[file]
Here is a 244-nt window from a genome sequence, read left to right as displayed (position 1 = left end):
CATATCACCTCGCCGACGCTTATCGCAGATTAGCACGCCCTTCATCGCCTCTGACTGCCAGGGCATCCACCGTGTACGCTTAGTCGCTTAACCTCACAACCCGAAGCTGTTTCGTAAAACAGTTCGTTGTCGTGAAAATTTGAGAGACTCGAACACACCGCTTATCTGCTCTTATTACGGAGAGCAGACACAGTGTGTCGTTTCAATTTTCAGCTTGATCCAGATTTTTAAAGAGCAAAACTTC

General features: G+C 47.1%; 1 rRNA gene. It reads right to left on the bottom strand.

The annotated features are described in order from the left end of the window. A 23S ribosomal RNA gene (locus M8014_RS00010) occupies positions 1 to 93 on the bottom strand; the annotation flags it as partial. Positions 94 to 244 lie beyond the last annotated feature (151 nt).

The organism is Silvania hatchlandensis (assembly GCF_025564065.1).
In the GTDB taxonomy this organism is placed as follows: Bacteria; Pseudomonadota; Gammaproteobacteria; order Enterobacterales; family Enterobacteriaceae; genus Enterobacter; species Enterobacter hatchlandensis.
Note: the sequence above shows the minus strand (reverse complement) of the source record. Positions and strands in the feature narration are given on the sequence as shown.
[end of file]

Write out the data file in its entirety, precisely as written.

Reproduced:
Here is a 244-nt window from a genome sequence, read left to right as displayed (position 1 = left end):
CATATCACCTCGCCGACGCTTATCGCAGATTAGCACGCCCTTCATCGCCTCTGACTGCCAGGGCATCCACCGTGTACGCTTAGTCGCTTAACCTCACAACCCGAAGCTGTTTCGTAAAACAGTTCGTTGTCGTGAAAATTTGAGAGACTCGAACACACCGCTTATCTGCTCTTATTACGGAGAGCAGACACAGTGTGTCGTTTCAATTTTCAGCTTGATCCAGATTTTTAAAGAGCAAAACTTC

General features: G+C 47.1%; 1 rRNA gene. It reads right to left on the bottom strand.

The annotated features are described in order from the left end of the window. A 23S ribosomal RNA gene (locus M8014_RS00010) occupies positions 1 to 93 on the bottom strand; the annotation flags it as partial. Positions 94 to 244 lie beyond the last annotated feature (151 nt).

The organism is Silvania hatchlandensis (assembly GCF_025564065.1).
In the GTDB taxonomy this organism is placed as follows: Bacteria; Pseudomonadota; Gammaproteobacteria; order Enterobacterales; family Enterobacteriaceae; genus Enterobacter; species Enterobacter hatchlandensis.
Note: the sequence above shows the minus strand (reverse complement) of the source record. Positions and strands in the feature narration are given on the sequence as shown.